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Trip Report    

Basic Glacier Climb - Whitman Crest/Fryingpan Glacier

Glacier quite broken up, summit not attained and unlikely for other parties unless speedy and highly motivated

  • Road suitable for all vehicles
  • Glacier has receded to ~7,700', is mostly ice (pickets not useful, bring only ice screws for crevasse rescue), and is significantly broken up

We left the Summerland trailhead at ~5:30 and arrived at Summerland after ~2hr 15min hiking. Another 2 hours and change brought us to the saddle next to Meany Crest, and an hour after that to our rope up point at ~7,700'. After a leisurely 40min for food, roping up, etc we started up the glacier.

entrypoint.jpgOur break stop, and where we got on the glacier

The glacier is all ice at this point, although soft enough that crampons felt very secure for walking (and the angle is fortunately low throughout). We quickly encountered bands of crevasses that spanned a substantial width of the glacier. We were able to end run the first band by heading climber's right, and thread a path through the second band after heading back a way climber's left (although this involved a step down/step up move that we decided to protect using a screw on our way back).

firstband.jpgNavigating the first band of crevasses

At the third band (~8,300') we decided to turn around as it was clear we would not summit based on both time and the route ahead of us. From looking ahead to the summit, it doesn't seem like one could navigate the glacier directly below. Perhaps the best bet would be to try and follow the dirt spit that goes up and to the right to the ridge - but in any case we weren't confident in a route from our last location to the dirt strip.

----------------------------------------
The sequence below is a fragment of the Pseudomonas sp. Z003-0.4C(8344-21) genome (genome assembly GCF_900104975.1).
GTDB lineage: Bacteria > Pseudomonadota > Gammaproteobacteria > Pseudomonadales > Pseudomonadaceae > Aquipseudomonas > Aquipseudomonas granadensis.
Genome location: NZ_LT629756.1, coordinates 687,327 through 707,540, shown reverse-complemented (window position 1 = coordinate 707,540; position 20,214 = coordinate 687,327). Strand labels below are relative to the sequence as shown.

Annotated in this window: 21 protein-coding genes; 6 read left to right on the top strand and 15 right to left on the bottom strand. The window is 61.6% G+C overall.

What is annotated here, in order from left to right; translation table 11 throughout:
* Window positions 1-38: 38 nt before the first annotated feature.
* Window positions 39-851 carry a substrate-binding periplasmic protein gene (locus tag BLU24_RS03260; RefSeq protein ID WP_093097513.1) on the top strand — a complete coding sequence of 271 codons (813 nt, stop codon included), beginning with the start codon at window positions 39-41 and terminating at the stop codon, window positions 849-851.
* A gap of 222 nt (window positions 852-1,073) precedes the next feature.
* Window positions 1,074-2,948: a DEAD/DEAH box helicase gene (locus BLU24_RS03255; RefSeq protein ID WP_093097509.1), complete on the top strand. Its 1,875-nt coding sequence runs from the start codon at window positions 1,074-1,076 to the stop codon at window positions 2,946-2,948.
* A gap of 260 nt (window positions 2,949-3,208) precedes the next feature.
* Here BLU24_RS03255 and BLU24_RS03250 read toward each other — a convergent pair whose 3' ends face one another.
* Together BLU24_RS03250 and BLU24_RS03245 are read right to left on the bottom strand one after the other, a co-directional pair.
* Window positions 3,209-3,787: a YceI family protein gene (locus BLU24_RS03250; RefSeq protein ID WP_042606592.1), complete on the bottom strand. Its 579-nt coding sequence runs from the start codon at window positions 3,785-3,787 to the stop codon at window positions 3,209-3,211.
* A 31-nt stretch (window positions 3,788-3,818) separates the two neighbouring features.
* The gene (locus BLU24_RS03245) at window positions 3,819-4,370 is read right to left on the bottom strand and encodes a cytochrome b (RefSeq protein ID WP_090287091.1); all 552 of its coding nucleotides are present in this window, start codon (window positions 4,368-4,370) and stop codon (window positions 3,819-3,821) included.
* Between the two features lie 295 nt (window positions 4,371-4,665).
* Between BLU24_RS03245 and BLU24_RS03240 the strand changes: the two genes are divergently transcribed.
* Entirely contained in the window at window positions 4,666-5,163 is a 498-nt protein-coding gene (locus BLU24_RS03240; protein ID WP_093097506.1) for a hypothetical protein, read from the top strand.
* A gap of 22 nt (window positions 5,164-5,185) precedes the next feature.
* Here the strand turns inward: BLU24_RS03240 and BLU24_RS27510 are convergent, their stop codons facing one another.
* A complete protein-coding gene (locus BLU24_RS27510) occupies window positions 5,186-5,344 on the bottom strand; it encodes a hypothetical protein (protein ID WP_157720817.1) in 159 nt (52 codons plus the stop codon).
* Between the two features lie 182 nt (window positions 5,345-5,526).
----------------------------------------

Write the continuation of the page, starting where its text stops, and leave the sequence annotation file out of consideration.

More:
summitview.jpgView from our closest position to the summit

We spent about 1hr 20min on the way up the glacier, and 50 min on the way back as we were retracing our steps. It would take a very motivated (and fast) party to reach the summit in the glacier's current state. On the bright side, with things as melted out as they are it seems very unlikely to fall into a crevasse you don't see. Some of the crevasses, especially lower on the route you can see the bottom only 15-20 feet below.  

ourroute.jpgOur route

While this was an especially early year for snow melt, it seems the trend is that this route is no longer a viable late season, last ditch glacier climb (Mark Scheffer recalled a similar turnaround in Sept 2021). All in all we were 12 hr car to car.